And – personal moment – I both tend to be a little sweaty under my breasts and am short-waisted enough that the grip of a gun in a Flashbang digs into my little stomach pooch when I sit. I suspect I’m not the only one who can’t cure those issues, even with the moleskin trick and the “high carry” position.
What Works for Me
There are pros and cons to every carry method.
In the end, I’ve decided for myself that the pros of the many alternative carry methods often recommended to women have more cons than simply making some minor tweaks to what already works well for men.
I wear a hard-sided Kydex appendix inside-the-waistband (AIWB) holster on a slim version of the Volund Gearworks Atlas Cobra belt, with an IWB single magazine carrier also carried in an appendix position.
My holster and magazine carrier are custom gear made for me by my long-time holster maker and sponsor, PHLster, and are similar to the Skeleton and IWB magazine carrier currently available from them.
For other options, check out our Holsters for Any Way You Carry article.
Importantly, the holster is specifically made for the AIWB position rather than trying to be universal for different positions around my waist. When I want to carry behind the hip, I have a different holster.
To suit my build, my gun sits vertically in my holster but across the midline so that the grip doesn’t stick out of my side. It’s not quite a cross-draw because the gun isn’t angled, though some people might call it that.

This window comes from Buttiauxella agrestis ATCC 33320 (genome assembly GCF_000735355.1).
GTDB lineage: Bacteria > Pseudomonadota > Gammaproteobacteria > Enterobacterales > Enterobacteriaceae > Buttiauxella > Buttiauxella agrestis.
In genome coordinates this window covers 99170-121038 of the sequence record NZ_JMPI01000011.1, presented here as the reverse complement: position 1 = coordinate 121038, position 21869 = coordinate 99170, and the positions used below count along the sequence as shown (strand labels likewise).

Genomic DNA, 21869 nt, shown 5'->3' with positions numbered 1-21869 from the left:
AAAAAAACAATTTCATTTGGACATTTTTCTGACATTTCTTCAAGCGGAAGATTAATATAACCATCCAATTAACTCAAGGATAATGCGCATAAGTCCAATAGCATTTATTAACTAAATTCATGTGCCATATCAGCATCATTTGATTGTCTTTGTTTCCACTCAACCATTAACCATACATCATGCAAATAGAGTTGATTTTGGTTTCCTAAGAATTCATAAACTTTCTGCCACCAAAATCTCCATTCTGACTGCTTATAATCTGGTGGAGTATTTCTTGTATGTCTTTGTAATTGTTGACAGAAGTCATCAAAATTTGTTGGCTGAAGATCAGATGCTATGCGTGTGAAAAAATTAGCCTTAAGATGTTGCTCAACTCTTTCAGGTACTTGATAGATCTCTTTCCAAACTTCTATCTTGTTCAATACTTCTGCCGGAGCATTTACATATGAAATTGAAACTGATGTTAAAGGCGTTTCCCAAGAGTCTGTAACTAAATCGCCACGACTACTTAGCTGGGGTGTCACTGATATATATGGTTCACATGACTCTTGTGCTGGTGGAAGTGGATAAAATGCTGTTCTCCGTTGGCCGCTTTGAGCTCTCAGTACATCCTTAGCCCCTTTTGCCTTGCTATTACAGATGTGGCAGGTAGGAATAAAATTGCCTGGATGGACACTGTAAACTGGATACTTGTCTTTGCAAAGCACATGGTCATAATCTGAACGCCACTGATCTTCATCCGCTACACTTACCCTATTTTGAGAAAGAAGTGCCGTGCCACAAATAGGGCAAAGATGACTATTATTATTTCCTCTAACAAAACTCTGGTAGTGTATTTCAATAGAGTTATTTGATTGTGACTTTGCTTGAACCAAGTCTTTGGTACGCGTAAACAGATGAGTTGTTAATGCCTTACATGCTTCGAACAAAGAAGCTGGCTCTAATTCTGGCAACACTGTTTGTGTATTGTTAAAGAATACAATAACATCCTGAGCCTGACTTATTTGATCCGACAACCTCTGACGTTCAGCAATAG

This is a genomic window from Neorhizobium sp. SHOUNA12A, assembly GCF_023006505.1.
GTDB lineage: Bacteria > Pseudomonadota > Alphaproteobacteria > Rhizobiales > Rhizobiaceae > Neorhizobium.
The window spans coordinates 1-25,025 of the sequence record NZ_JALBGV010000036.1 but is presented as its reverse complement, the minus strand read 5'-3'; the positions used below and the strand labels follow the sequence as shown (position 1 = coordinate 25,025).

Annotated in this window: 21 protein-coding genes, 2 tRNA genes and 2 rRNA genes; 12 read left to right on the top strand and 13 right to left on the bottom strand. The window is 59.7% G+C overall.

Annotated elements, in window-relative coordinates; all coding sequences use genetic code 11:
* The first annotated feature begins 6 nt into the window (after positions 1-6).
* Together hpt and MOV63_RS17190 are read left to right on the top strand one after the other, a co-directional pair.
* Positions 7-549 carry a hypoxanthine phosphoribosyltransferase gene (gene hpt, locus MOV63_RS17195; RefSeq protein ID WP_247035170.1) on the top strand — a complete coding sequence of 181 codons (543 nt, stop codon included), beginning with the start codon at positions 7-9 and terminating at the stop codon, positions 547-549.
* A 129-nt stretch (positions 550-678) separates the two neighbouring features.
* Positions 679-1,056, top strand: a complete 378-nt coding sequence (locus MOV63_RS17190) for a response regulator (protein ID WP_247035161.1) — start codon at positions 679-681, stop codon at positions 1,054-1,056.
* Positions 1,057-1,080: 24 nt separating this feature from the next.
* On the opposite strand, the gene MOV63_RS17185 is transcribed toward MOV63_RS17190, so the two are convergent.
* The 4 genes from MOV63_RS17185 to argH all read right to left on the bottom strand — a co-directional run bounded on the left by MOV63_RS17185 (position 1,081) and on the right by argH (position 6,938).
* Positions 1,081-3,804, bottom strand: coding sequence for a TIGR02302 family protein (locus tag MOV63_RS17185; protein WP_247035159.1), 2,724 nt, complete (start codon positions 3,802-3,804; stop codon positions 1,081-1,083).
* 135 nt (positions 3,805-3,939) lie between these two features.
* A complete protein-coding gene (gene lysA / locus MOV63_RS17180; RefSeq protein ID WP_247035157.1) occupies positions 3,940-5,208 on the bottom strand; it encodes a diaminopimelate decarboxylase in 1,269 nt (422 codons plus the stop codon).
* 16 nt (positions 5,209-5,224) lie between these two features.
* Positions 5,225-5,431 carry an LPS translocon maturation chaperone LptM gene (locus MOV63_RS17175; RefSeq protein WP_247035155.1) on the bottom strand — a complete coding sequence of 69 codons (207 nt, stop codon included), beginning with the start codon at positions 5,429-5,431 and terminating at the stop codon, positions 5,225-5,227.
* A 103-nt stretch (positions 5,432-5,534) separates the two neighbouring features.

My spare magazine sits on my strong side.
Not very different from how many men carry.
Other Things to Consider
It’s an evolution from when I carried behind my strong-side hip, also AIWB, and it’s allowed me to move from carrying a micro, single-stack gun to a true subcompact double-stack pistol.
In making this adjustment, I was reminded how even small changes can make drastic changes in how well a gun conceals.
These changes can include:
- Ride height, which is how much of the gun sits over the waistband of the pants
- Rise height, which is where the waistband sits in relation to the natural waist or hips
- Cant, which is the angle of the muzzle from vertical, and
- Construction of the holster itself
The belt I use also makes a big difference in ensuring that my holster sits correctly against my body.
Instead of relying on clips that can slide off, I mate my holster to my belt with soft loops that can be easily unsnapped with one-way snaps that stay secure until I’m ready to take my holster off.